The 24 Most Common Childhood Illnesses

Hand-Foot-and-Mouth Disease, Pinkeye, Fifth Disease, Rotavirus, Kawasaki Disease, and Chickenpox

Copyright © 2012 All Rights Reserved; content may not be copied, rewritten, or republished without written permission; Posted December 8, 2012

An early case of pinkeye; photo courtesy EvilQueenAcidBurn


Disclaimer: The author is not a doctor. This article is informational material only and does not constitute medical advice. Contact your physician for all medical conditions.

Hand-Foot-and-Mouth Disease

Hand-foot-and-mouth disease can be painful. It manifests as a fever plus blisters on the palms of the child’s hands, on the inside of the mouth, the the surface of the buttocks, and on the foot’s soles of the.

It’s generally caused by coxsackievirus A16 in the U.S. A16 is a virus that tends to spread among kids during summer and early fall season. The majority of cases are not serious and end within a week to 10 days.


Technically called conjunctivitis, the symptoms of this condition is easy to identify—tearing, redness in the whites of the eye, itching, and crusty eyelashes.

Since it is generally caused by the same viruses as the common cold, the condition tends to spread quickly in day care facilities and schools. Consult with your doctor to find out whether your child needs treatment. In most cases, it will clear up within four to seven days.

Fifth Disease

No, this isn’t the result of too much math homework. It’s a condition also called the “slapped cheek” disease, and manifests as a bright red rash on a child’s face.

You might also notice a rash on the torso, arms, and/or legs. The cause is human parvovirus B19. This virus may cause mild cold-like symptoms before you notice the rash.

Interestingly, once you notice the rash, your child us probably past the contagious stage. As many as 20% of children contract Fifth by age 5; up to 60% have had it by age 19. Seven to 10 days is usually the duration of the rash.


Thankfully we now have an effective vaccine, but before that rotavirus was the number one culprit of diarrhea-related deaths in young children.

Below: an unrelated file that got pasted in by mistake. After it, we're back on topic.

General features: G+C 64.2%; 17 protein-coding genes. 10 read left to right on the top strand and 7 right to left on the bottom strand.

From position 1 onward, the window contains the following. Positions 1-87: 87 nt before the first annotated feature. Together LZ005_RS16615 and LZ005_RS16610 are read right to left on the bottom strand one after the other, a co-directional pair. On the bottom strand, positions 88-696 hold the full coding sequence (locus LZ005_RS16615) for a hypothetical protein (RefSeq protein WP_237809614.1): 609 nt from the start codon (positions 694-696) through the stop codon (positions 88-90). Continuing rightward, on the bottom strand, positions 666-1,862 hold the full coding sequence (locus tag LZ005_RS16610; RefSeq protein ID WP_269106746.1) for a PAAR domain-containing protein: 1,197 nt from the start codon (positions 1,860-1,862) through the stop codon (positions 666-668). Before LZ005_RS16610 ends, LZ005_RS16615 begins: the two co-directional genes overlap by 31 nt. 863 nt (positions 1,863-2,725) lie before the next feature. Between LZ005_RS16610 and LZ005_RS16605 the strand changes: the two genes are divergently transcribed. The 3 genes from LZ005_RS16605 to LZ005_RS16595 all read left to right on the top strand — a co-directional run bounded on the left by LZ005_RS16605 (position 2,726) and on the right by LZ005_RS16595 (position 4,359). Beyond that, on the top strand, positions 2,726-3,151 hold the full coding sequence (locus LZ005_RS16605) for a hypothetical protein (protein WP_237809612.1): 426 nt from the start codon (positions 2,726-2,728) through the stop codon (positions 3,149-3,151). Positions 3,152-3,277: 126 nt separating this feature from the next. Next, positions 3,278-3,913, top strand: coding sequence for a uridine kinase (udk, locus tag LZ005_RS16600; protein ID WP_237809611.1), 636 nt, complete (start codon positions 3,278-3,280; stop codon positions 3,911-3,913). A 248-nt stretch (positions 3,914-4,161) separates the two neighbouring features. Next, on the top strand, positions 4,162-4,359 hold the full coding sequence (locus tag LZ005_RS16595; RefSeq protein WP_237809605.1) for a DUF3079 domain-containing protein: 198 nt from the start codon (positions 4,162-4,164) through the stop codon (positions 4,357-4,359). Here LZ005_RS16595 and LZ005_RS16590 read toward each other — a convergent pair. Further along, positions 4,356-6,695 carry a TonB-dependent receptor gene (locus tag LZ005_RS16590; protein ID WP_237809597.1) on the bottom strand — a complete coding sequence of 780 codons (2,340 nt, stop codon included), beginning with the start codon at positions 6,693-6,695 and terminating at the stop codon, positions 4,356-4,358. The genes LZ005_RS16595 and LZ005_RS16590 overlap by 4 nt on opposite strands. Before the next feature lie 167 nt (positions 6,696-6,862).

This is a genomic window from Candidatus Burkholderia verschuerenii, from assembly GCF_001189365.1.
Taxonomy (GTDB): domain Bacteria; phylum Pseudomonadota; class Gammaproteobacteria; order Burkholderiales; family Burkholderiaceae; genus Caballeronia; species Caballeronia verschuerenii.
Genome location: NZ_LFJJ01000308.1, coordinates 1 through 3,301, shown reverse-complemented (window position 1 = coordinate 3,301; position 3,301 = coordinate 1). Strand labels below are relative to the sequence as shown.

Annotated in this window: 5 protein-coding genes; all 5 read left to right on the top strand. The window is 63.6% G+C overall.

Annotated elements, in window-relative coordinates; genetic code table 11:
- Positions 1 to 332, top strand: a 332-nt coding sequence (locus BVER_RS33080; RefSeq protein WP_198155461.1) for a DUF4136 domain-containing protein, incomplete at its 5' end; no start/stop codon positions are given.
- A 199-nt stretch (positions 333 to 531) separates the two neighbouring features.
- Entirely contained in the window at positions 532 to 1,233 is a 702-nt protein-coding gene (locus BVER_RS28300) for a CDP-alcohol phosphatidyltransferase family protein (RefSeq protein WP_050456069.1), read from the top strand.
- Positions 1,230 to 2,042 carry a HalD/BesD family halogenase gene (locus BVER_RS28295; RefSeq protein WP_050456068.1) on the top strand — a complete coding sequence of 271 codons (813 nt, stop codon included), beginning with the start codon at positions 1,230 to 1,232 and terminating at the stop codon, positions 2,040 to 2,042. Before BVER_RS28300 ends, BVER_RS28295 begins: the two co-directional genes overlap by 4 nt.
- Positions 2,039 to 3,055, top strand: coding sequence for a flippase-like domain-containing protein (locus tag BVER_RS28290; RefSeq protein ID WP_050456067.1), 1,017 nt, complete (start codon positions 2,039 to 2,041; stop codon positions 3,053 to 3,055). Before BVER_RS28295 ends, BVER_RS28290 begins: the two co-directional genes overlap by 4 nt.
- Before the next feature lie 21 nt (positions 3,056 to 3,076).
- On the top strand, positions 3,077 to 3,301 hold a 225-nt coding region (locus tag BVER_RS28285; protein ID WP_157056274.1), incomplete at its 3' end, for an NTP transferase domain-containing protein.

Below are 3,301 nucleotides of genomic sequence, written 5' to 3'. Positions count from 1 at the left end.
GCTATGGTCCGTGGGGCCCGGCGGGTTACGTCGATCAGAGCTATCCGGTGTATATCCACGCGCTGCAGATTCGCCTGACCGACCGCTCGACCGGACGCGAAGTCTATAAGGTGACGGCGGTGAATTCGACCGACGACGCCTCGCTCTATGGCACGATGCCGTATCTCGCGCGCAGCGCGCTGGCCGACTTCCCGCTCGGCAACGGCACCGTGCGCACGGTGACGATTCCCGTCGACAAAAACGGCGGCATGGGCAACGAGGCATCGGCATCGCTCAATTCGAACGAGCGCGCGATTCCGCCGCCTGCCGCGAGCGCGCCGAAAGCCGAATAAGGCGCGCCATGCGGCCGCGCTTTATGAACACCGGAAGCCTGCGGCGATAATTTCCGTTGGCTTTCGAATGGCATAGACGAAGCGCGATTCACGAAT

The predominant symptoms are vomiting and persistent, watery diarrhea. These two symptoms, as you might imagine, can make babies become dehydrated very quickly.

Today pharmaceutical researchers have developed two rotavirus vaccines for infants. Since they have been introduced, studies demonstrate a dramatic drop in the number of new cases.

Kawasaki Disease

No, this isn’t a motorcycle-induced condition. Kawasaki disease is an extremely rare and enigmatic condition. It almost always affects children below the age of 5. What are the symptoms?

They include redness on the hands and feet, a high fever, a patchy rash, swelling and bloodshot eyes, and chapped, red lips. If prompt treatment isn’t provided, the Kawasaki may damage the heart and may be fatal. Doctors don’t know what causes Kawasaki disease.


This itchy condition was once almost a childhood guarantee but chickenpox can now be prevented by administering the varicella vaccine. Why is it so important to get the vaccination?

Because chickenpox can be the cause dangerous and critical complications in newborns, adults, and pregnant women. Prior to the development of the vaccine, this condition sent 11,000 US citizens to the hospital every year.

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